We know our efforts, and those of all our partners and friends in the melanoma community, are helping to increase awareness of melanoma. The question is, are they helping enough?
When people ask me where I work, I say: The David Cornfield Melanoma Fund, a charity devoted to melanoma skin cancer prevention and research. I specifically add ‘skin cancer’ to the description because in my experience many people are not sure exactly what melanoma is or get it confused with other diseases.
This is not good news. If the term melanoma is not well known, surely the causes, severity and need for prevention are even less understood. If I asked the following questions to the general population I’m not sure how many could answer them correctly:
- What is the number one cancer in North America?
Skin cancer. Astonishingly, skin cancer accounts for almost the same number of new cancer cases as lung, breast, colorectal and prostate cancers combined. In 2014, an estimated 76,100 cases of non-melanoma skin cancer and 6,500 cases of melanoma will be diagnosed in Canada. As other cancers are decreasing in incidence, melanoma is increasing rapidly.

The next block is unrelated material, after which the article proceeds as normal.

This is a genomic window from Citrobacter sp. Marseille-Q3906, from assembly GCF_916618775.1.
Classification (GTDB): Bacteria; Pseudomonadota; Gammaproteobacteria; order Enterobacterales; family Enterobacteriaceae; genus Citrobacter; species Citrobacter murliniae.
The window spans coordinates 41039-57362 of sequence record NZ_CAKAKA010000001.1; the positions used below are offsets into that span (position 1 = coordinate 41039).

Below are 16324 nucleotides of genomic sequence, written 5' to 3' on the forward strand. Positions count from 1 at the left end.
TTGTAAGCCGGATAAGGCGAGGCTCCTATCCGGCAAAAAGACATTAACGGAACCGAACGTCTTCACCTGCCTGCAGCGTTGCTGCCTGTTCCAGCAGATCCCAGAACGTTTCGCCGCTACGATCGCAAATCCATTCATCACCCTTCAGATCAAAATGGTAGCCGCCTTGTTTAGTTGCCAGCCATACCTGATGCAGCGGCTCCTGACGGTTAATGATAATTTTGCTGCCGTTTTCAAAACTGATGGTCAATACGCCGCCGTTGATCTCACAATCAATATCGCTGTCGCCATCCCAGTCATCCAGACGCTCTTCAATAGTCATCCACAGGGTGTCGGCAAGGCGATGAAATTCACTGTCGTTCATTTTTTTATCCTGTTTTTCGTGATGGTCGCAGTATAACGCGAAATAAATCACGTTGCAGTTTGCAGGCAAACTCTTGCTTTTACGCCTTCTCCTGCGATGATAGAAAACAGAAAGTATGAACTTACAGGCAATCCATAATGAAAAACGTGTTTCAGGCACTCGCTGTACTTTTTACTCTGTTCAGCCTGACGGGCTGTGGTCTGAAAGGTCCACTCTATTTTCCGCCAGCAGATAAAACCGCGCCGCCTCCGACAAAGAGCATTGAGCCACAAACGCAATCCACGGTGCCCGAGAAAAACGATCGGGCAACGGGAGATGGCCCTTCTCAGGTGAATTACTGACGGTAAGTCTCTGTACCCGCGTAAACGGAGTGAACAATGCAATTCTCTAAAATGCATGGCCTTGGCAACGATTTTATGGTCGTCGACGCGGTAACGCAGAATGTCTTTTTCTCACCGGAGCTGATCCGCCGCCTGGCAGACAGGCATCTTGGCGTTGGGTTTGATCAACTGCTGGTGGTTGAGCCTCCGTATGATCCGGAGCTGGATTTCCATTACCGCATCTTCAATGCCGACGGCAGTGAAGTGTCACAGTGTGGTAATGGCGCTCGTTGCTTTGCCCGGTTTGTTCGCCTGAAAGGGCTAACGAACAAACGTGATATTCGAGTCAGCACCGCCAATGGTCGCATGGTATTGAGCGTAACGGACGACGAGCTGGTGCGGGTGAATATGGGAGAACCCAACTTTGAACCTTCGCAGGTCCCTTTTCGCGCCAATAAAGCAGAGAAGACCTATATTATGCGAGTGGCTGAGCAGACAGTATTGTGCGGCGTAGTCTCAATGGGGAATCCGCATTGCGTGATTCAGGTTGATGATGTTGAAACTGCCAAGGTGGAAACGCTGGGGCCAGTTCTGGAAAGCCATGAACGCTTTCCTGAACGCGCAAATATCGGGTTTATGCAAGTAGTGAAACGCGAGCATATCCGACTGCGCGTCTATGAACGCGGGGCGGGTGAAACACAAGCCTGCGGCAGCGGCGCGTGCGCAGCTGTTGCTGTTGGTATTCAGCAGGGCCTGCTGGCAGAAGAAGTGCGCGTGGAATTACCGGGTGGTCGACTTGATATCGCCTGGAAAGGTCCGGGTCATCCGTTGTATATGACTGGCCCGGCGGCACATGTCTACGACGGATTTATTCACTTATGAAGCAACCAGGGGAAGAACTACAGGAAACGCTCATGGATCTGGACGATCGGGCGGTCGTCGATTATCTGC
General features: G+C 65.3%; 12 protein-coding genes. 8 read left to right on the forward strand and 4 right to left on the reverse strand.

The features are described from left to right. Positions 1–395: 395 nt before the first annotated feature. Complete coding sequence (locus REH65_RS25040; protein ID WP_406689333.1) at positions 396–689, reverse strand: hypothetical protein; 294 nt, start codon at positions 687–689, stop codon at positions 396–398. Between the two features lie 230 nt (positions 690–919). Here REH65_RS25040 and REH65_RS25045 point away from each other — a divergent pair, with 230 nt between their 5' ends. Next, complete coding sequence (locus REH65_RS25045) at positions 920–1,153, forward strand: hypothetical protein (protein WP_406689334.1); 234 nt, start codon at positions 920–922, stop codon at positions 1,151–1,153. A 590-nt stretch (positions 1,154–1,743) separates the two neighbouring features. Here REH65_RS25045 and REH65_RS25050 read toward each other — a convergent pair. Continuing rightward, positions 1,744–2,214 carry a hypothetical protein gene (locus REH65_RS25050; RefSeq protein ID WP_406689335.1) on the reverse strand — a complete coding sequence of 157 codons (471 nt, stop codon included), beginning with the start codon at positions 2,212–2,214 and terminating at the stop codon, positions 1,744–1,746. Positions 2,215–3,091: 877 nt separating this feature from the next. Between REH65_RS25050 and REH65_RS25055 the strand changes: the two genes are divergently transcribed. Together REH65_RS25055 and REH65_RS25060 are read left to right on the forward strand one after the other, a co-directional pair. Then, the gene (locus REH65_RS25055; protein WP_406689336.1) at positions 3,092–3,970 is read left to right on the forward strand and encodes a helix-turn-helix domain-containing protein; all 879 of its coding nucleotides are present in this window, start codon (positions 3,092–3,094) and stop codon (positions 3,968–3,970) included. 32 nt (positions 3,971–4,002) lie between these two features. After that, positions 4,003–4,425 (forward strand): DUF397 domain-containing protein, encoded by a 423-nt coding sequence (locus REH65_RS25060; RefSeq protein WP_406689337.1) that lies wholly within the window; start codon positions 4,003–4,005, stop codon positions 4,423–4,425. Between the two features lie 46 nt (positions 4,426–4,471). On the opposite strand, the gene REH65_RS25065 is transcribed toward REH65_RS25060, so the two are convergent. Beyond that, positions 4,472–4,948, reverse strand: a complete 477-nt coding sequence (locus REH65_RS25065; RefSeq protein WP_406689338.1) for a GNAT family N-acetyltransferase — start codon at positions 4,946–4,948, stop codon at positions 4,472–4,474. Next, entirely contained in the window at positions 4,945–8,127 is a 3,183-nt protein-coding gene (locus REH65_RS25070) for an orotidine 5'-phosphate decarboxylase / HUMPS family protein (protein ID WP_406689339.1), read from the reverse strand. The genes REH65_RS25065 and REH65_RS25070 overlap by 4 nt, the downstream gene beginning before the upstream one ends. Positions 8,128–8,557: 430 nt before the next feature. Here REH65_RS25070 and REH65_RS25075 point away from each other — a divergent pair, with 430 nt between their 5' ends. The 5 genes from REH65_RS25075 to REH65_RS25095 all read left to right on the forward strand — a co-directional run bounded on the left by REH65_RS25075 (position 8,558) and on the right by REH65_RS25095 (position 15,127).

- Who does melanoma affect?
All skin types and all ages, including young people. People with many moles, fair skin, freckling, light hair, a family or personal history of melanoma or a weakened immune system are especially vulnerable.
- What causes melanoma?
The majority of melanoma cases are caused by over exposure to UV light from the sun and indoor tanning. One severe sunburn before the age of 18 doubles your chances of getting melanoma. Tanning bed use increases your risk of melanoma by 74%.